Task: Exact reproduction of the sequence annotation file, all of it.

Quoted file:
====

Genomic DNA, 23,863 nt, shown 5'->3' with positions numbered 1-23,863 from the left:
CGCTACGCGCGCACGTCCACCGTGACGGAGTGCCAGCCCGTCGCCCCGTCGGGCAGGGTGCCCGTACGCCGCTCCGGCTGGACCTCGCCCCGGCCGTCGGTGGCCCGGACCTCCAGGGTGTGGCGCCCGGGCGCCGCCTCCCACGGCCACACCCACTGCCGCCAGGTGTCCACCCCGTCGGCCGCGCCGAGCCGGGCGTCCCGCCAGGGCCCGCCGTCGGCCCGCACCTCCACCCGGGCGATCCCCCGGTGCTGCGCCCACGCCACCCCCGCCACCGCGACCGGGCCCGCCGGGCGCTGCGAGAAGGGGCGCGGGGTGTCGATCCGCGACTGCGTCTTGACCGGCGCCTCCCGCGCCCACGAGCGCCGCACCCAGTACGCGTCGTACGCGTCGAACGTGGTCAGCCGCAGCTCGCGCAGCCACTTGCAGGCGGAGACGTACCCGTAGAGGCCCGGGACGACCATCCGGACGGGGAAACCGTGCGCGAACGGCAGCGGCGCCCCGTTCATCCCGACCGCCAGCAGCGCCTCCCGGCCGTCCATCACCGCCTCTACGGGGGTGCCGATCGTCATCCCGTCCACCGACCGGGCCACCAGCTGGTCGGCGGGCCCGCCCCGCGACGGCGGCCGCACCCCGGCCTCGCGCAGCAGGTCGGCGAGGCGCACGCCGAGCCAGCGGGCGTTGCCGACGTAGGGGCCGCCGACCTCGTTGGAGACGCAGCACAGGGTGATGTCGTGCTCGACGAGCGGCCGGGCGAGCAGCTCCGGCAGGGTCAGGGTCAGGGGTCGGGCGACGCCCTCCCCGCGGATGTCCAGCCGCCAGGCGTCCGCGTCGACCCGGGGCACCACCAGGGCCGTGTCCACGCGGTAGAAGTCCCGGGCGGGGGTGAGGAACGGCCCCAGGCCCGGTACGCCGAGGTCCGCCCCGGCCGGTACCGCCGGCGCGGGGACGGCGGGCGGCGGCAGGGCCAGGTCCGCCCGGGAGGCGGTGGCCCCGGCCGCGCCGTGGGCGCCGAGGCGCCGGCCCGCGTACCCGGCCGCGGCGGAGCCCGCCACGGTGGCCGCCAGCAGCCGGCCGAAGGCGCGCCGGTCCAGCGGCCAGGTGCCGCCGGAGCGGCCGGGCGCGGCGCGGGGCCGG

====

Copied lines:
Genomic DNA, 23,863 nt, shown 5'->3' with positions numbered 1-23,863 from the left:
CGCTACGCGCGCACGTCCACCGTGACGGAGTGCCAGCCCGTCGCCCCGTCGGGCAGGGTGCCCGTACGCCGCTCCGGCTGGACCTCGCCCCGGCCGTCGGTGGCCCGGACCTCCAGGGTGTGGCGCCCGGGCGCCGCCTCCCACGGCCACACCCACTGCCGCCAGGTGTCCACCCCGTCGGCCGCGCCGAGCCGGGCGTCCCGCCAGGGCCCGCCGTCGGCCCGCACCTCCACCCGGGCGATCCCCCGGTGCTGCGCCCACGCCACCCCCGCCACCGCGACCGGGCCCGCCGGGCGCTGCGAGAAGGGGCGCGGGGTGTCGATCCGCGACTGCGTCTTGACCGGCGCCTCCCGCGCCCACGAGCGCCGCACCCAGTACGCGTCGTACGCGTCGAACGTGGTCAGCCGCAGCTCGCGCAGCCACTTGCAGGCGGAGACGTACCCGTAGAGGCCCGGGACGACCATCCGGACGGGGAAACCGTGCGCGAACGGCAGCGGCGCCCCGTTCATCCCGACCGCCAGCAGCGCCTCCCGGCCGTCCATCACCGCCTCTACGGGGGTGCCGATCGTCATCCCGTCCACCGACCGGGCCACCAGCTGGTCGGCGGGCCCGCCCCGCGACGGCGGCCGCACCCCGGCCTCGCGCAGCAGGTCGGCGAGGCGCACGCCGAGCCAGCGGGCGTTGCCGACGTAGGGGCCGCCGACCTCGTTGGAGACGCAGCACAGGGTGATGTCGTGCTCGACGAGCGGCCGGGCGAGCAGCTCCGGCAGGGTCAGGGTCAGGGGTCGGGCGACGCCCTCCCCGCGGATGTCCAGCCGCCAGGCGTCCGCGTCGACCCGGGGCACCACCAGGGCCGTGTCCACGCGGTAGAAGTCCCGGGCGGGGGTGAGGAACGGCCCCAGGCCCGGTACGCCGAGGTCCGCCCCGGCCGGTACCGCCGGCGCGGGGACGGCGGGCGGCGGCAGGGCCAGGTCCGCCCGGGAGGCGGTGGCCCCGGCCGCGCCGTGGGCGCCGAGGCGCCGGCCCGCGTACCCGGCCGCGGCGGAGCCCGCCACGGTGGCCGCCAGCAGCCGGCCGAAGGCGCGCCGGTCCAGCGGCCAGGTGCCGCCGGAGCGGCCGGGCGCGGCGCGGGGCCGG